International artist Jeanne-Claude, one-half of the audaciously creative team that introduced Sonoma County to the world in 1976 by stretching a billowing curtain from Cotati to the sea, died Wednesday in New York City.

Jeanne-Claude, who did the driving and knocked on the doors when she and her husband, Christo, pitched their vision of ?Running Fence? to western Sonoma-Marin ranchers, was 74.

She died in a New York hospital from complications of a ruptured brain aneurysm possibly brought on by a recent fall. Christo ? for years the artists referred to themselves by first names only and signed all their works ?Christo and Jeanne-Claude? ? said through a spokesman that he will honor a mutual vow made long ago and will continue to create art.

He and Jeanne-Claude delighted in designing, promoting, erecting and then dismantling ambitious, controversial, grand-scale outdoor artworks around the world. They used 1.089 million yards of orange-yellow fabric for ?The Gates? in Central Park in 2005, planted blue umbrellas through a 12-mile valley in Japan and wrapped the Reichstag in Berlin.

Recently the pair worked on preparations for ?Over The River, Project for the Arkansas River, State of Colorado,? an endeavor that seeks to string 5.9 miles of luminous fabric above the river. They also were refining plans for ?The Mastaba,? a pyramid-like structure of 410,000 brightly colored oil barrels stacked horizontally and rising 492 feet high and 984 feet wide.

Jeanne-Claude played a major role in most of the projects, and certainly in Running Fence.

?She was at least one-half of the team,? Press Democrat columnist Gaye LeBaron said Thursday. LeBaron recalled that when the artists chose western Sonoma and Marin for the project in the early 1970s and then came to the region to sell the idea, it was Jeanne-Claude ?who waded in.?

She was the one who approached the ranchers and persuaded them to allow the curtain to cross their property. ?She just charmed them, absolutely charmed them,? LeBaron said.

Jeanne-Claude once told LeBaron that she and Christo erected Running Fence in the summer of 1976 because their vision did not include green hills.

?We wanted the brown hills,? Jeanne-Claude said. ?We wanted the fabric to be like a white dress on a sun-tanned girl.?

Jeanne-Claude and Christo were back in western Sonoma County just 10 weeks ago for a picnic-reunion in Bloomfield with some of the friends they made through the Running Fence saga.

Joe Tresch came, and he recalled the reaction of his Two Rock dairy family when Christo first arrived with his grand idea.

?We thought, ?This guy?s a nut case,? said Tresch, one of many early skeptics ultimately awed by the beauty and spectacle of the great curtain.

LeBaron attended the Sept. 12 reunion in Bloomfield and found Jeanne-Claude ?in great form.

?Her hair was cherry red and she knew everybody by name, all the old ranchers and their wives or their widows.?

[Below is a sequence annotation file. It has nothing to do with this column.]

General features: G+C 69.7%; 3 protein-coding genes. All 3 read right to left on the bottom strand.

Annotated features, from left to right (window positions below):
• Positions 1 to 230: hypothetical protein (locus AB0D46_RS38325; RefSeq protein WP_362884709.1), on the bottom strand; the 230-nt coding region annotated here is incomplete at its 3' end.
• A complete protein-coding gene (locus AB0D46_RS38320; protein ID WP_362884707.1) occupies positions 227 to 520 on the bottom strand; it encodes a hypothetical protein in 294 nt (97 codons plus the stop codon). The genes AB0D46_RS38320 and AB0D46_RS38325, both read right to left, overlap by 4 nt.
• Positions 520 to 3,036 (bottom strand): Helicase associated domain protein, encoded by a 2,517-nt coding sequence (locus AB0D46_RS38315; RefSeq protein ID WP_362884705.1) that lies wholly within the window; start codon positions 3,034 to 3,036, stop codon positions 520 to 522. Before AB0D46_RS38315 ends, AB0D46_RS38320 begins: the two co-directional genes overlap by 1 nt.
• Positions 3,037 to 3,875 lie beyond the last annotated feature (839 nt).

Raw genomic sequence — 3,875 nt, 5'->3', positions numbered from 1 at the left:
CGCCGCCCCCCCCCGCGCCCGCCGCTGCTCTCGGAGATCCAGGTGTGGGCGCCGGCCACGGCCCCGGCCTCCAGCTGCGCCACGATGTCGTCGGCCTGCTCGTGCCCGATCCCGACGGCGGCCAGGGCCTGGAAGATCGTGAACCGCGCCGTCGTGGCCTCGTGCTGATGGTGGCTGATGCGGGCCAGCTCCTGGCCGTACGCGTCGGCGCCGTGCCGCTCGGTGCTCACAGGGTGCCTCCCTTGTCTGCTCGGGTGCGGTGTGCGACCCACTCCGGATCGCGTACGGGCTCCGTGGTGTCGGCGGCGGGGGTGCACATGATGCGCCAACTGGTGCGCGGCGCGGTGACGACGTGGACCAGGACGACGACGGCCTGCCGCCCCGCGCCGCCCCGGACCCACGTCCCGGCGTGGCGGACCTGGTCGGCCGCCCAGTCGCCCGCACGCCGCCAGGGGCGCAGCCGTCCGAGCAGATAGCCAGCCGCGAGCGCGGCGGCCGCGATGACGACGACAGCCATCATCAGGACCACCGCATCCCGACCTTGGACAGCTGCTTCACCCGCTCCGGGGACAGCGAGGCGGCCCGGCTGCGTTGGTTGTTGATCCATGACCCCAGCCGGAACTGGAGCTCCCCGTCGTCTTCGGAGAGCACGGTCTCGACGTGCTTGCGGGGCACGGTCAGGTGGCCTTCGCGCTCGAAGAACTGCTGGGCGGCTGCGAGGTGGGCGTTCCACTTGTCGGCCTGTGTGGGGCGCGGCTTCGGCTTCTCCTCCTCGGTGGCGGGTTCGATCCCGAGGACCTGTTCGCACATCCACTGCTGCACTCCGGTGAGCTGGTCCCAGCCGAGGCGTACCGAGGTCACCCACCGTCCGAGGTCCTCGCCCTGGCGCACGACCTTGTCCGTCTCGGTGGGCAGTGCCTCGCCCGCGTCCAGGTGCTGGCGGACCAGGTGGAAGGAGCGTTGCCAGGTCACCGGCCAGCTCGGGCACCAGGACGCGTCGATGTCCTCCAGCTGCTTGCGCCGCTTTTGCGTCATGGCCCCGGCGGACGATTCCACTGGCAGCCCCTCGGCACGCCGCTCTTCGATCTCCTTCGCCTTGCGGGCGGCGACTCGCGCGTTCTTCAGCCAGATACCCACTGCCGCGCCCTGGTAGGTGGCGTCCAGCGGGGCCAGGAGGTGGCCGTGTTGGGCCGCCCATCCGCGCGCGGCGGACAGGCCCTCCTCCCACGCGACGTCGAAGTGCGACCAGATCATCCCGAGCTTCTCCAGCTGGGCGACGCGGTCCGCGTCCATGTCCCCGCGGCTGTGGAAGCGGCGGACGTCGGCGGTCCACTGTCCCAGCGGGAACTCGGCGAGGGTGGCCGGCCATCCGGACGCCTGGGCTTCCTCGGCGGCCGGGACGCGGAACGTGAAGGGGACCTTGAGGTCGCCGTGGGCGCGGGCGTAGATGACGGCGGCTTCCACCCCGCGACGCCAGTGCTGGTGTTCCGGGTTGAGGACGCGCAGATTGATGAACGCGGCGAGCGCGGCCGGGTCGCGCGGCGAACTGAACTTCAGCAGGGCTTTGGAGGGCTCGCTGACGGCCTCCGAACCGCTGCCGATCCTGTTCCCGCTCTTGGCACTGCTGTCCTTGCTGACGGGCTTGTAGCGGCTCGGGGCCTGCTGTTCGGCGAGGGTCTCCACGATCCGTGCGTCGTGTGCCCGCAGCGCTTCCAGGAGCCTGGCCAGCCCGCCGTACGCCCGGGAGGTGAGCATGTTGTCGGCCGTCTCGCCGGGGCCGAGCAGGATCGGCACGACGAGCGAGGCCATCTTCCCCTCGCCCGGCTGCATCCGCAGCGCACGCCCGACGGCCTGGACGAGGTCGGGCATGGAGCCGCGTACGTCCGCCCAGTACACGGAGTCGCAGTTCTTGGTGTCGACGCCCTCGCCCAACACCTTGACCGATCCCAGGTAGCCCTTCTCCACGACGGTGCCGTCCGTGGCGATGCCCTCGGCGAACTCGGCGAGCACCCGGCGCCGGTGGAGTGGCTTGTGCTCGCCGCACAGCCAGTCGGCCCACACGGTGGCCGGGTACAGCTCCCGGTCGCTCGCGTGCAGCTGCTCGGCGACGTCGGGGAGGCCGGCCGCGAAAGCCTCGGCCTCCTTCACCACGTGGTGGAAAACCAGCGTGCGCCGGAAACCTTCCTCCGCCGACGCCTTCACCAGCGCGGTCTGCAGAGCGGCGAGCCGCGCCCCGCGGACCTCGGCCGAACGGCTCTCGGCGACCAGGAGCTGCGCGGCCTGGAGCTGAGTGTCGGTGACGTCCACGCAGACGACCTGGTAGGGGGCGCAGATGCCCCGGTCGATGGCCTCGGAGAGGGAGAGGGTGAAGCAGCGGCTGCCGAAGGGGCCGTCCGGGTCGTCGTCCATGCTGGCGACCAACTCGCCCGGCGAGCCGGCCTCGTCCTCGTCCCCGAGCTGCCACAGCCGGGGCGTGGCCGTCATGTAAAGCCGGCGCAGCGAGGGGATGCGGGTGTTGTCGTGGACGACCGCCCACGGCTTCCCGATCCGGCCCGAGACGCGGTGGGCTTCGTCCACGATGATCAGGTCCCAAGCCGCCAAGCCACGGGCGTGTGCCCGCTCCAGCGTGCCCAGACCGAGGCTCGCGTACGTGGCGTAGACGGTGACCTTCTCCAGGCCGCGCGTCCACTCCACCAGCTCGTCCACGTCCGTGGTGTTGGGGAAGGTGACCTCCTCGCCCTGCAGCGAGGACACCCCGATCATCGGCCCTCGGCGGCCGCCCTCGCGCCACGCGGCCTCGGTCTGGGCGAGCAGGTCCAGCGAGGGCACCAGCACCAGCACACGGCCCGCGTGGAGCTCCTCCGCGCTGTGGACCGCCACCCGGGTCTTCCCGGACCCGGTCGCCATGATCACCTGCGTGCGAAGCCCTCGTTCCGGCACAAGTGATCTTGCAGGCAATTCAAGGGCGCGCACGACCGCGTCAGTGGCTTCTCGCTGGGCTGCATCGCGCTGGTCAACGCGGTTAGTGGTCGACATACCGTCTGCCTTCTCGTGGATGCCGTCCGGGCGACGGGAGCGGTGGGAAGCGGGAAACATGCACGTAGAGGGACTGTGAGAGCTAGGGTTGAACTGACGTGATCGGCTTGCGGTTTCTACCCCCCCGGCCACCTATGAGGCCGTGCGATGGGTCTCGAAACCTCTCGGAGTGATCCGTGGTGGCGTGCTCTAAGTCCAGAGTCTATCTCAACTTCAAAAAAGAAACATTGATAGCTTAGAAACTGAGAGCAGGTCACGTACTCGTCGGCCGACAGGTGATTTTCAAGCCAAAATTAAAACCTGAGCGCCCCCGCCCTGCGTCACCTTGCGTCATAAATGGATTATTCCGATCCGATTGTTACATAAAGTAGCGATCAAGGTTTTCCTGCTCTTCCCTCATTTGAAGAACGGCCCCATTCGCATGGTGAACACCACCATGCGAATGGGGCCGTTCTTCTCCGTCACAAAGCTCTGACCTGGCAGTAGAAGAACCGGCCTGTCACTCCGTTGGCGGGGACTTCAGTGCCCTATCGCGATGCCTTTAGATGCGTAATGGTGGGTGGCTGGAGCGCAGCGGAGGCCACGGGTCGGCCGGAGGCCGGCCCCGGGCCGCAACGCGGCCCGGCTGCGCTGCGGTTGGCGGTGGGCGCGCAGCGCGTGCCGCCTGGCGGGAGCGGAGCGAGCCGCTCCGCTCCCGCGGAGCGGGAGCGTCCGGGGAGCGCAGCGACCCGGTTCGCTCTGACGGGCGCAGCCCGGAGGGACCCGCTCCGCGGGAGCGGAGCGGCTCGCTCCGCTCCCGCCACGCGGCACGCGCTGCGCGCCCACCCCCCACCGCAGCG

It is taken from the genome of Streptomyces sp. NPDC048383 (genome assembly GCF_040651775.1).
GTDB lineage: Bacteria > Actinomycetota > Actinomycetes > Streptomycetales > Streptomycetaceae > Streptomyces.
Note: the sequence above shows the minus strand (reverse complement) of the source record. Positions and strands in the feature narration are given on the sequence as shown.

Longtime Santa Rosa attorney Ed Anderson, who represented the pair during the evolution of the Running Fence, said Jeanne-Claude fell about six weeks ago. She was hospitalized briefly, then went home and three weeks ago fell into a coma, he said.

?I think it will be very difficult for Christo,? Anderson said. ?They were such a team. I think she played a key role with him. It really was hard to say that one was more significant than the other.?

Anderson said Jeanne-Claude?s roles included making sales with art collectors, the bulk of them from Europe. Anderson recalls many instances of her dazzling people with her wit and verbally lacerating critics.

During the period when she and Christo were promoting ?The Gates? in Central Park, Anderson said, someone asked why they couldn?t install the project somewhere else.

Jeanne-Claude responded with a question. ?Did you marry the woman that you love,? she asked the skeptic, ?or did you marry an alternative? This is the location that we love.?

Anderson has played a role in the purchase by the Smithsonian American Art Museum of Christo and Jeanne-Claude?s 300-piece Running Fence exhibit. In April it will become a major display at the Washington, D.C. museum, whose director has said she considers Running Fence America?s greatest piece of public art.

Jeanne-Claude Denat de Guillebon was born in Casablanca, Morocco on the same day ? June 13, 1935 ? that her future husband, Christo Javacheff, was born in Bulgaria.

They met in Paris in 1958 and collaborating for 51 years on temporary public arts projects. They recycled all materials following each project.

The couple said they never accepted sponsorships and financed each temporary installation through the project itself, including the sale of their preparatory drawings, collages, scale models and original lithographs.

They made their home in Manhattan where they lived for 45 years.

Jeanne-Claude, who sported signature orange or red-dyed hair, once said that the couple, like parents who wouldn?t favor one child over another, felt that, ?each project is a child of ours.?

She added that their favorite project was, ?the next one.?

Plans for a memorial will be announced at a later date. The family said her body will be donated to science, as was her wish.